Last week, we talked about the growing threat of cybercrime for event planners. As events become more complex and interconnected, security plans need to address potential points of digital vulnerability.
You might be thinking, “My events are small. It wouldn’t be worth a hacker’s effort for such a small return.” Check that thinking at the door. First, experts have shown how easy it is to steal someone’s identity. And second, don’t underestimate the power you have in today’s tech-centric world. You are no longer just an event planner; you are a data security guard.
But really, it doesn’t matter what size event you produce. Every event has the same incentives for potential criminals. Here are four key reasons your events may be desirable targets for hackers.
1. Hacking is Primarily About Owning Individuals’ Data
Writing in Computer Weekly, Security Editor Warwick Ashford advises, “Most cybercrime boils down to cyber-enabled theft of money or theft of data. Criminals use data either to commit other kinds of theft such as fraud, or are sold to others to use in this way.”
Your event only exists for the enjoyment, betterment, learning, increased engagement, etc. of your attendees. People. People who provide you with financial details, social profiles, and other personally identifiable information. Money and data. Ouch.
2. You Have Blindspots
Traditionally, when you think about live event security, you focus on potential physical breaches. Understandable, right? You want to keep your attendees and staff safe. And it’s immediate. It something you can measure in real time and with tangible resources. Guards, camera surveillance, metal detectors, barricades and requiring credentials all work together to shore up the weak points at your event.
But cyberattacks, at least the effects of cyberattacks are almost never felt immediately. Sometimes, they may not be discovered until weeks or months later. A survey conducted by Tripwire in 2014 found that “85 percent of point-of-sale intrusions took weeks to discover and 43 percent of web application attacks took months to discover.” That could be your event website. Or ticketing platform. Or mobile app. And you likely wouldn’t know about them until long after your event is over and the production books are closed.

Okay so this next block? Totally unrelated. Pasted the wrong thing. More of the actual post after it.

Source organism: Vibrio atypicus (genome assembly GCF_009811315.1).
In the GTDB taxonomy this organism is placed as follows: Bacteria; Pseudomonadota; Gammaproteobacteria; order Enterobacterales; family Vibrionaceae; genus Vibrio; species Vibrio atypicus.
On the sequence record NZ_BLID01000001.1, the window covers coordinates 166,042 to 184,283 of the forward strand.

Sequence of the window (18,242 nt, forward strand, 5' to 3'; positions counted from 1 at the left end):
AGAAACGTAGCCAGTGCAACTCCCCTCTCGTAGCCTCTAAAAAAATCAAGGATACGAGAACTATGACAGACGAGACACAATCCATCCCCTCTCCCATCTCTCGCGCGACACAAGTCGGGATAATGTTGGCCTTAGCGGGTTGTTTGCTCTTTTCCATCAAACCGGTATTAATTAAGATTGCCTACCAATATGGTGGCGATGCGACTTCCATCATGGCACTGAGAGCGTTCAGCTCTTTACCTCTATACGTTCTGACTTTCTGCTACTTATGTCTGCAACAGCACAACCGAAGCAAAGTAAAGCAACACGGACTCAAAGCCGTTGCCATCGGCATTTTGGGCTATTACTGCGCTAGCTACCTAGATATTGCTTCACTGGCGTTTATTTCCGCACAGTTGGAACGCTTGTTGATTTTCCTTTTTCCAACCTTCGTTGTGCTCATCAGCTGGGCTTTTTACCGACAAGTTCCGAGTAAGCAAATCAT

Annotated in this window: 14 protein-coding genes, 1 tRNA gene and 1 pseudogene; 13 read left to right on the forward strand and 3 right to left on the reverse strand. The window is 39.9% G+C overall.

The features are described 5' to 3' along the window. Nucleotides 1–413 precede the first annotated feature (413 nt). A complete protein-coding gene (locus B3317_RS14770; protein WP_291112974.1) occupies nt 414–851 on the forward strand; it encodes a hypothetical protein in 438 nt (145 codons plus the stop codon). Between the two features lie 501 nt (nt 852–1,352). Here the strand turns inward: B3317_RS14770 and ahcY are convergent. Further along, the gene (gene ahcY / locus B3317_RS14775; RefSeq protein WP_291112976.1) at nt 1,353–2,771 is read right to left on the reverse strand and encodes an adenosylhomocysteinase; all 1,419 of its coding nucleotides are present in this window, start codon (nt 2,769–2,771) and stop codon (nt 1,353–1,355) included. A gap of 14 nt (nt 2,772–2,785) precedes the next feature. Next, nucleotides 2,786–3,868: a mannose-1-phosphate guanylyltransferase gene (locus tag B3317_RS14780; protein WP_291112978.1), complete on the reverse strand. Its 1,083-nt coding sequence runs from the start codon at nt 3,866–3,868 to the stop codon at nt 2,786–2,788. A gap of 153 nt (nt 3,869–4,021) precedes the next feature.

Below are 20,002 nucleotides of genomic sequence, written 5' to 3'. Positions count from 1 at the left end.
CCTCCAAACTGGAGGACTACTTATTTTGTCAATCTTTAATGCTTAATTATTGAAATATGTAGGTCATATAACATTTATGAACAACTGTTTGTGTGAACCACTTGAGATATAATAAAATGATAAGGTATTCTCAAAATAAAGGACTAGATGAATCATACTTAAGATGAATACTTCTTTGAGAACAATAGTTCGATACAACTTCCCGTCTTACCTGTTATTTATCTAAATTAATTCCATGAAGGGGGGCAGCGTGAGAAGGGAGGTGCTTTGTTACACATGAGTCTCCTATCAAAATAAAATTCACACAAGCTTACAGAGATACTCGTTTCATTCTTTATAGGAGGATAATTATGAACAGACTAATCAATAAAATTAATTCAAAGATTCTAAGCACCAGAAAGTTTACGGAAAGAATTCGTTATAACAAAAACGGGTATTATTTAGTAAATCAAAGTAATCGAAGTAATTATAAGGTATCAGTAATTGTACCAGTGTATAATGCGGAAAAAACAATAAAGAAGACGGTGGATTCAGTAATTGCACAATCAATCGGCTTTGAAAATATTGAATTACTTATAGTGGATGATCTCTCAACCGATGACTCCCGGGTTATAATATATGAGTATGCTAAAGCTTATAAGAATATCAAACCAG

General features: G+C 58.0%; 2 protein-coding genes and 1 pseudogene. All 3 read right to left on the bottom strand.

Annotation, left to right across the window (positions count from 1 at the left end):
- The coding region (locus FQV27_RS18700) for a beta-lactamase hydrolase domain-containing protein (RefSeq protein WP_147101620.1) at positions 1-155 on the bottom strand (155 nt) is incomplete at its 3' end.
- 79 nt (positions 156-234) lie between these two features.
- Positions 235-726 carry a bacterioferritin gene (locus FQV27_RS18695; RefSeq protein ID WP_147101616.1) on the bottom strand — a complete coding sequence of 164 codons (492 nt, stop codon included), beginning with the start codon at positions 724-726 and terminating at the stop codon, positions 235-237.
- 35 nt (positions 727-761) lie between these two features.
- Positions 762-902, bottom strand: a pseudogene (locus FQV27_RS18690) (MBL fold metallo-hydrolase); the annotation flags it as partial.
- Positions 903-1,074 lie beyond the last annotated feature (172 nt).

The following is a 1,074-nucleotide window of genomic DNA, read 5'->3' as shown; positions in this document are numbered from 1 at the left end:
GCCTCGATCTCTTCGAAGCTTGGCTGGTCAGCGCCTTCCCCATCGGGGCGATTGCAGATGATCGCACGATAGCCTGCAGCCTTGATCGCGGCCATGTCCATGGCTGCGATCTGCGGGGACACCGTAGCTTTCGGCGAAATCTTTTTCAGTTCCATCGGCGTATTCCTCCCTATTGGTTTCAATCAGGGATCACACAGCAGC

This kind of long game is hard for event planners, especially when an event is in full swing. And even more so when resources and budgets are tight. It could mean you either rely on a third party platform (e.g. ticketing, website) to handle your security protocols for you or simply don’t attack the problem proactively. It feels so disconnected from the execution of the event, did it really happen? If you find you have a blindspot in addressing cyber breaches, acknowledge it and find someone who can help.
3. Events are Public Engagements
We don’t just mean big splashy events. These days, every event is in some way a public happening. If you build a website, sell tickets, advertise, or even if your attendees are simply talking about and sharing details of your event in their social channels, your event is searchable. With a few clicks (even if it isn’t published), a hacker can find out the date, time, and location of your event. Maybe even the size of the guest list and specific attendees. And if your event has received any kind of press, either from a past iteration or the current one, it could already be a desirable target.
Still think your event is small and not worth a hacker’s effort?
4. Your Events Have Multiple Points of Entry for a Hacker
Events are highly networked. And not just because every attendee is shuffling along, staring at his or her smartphone. Your lighting grids, automation systems, unified communications, video are all connected to a hub. The awesome part is how much more efficiently you can execute complex productions. The downside? Any one of these systems is a target for cyber criminals.
Hackers are looking for vulnerabilities. The more systems you run, the more vulnerabilities you need to address. Now, add in to the mix monitoring attendees.
Sorry to be all doom and gloom. But this is the world we live in. If we want to keep integrating new technology into events, we must be all the more vigilant. Every breach, no matter the size is a serious flaw. If even one attendee has their data stolen, it could be devastating for your business.
Now that you have some ideas of where to look for weaknesses, next week we’ll look at ways to avoid and safeguard against these attacks.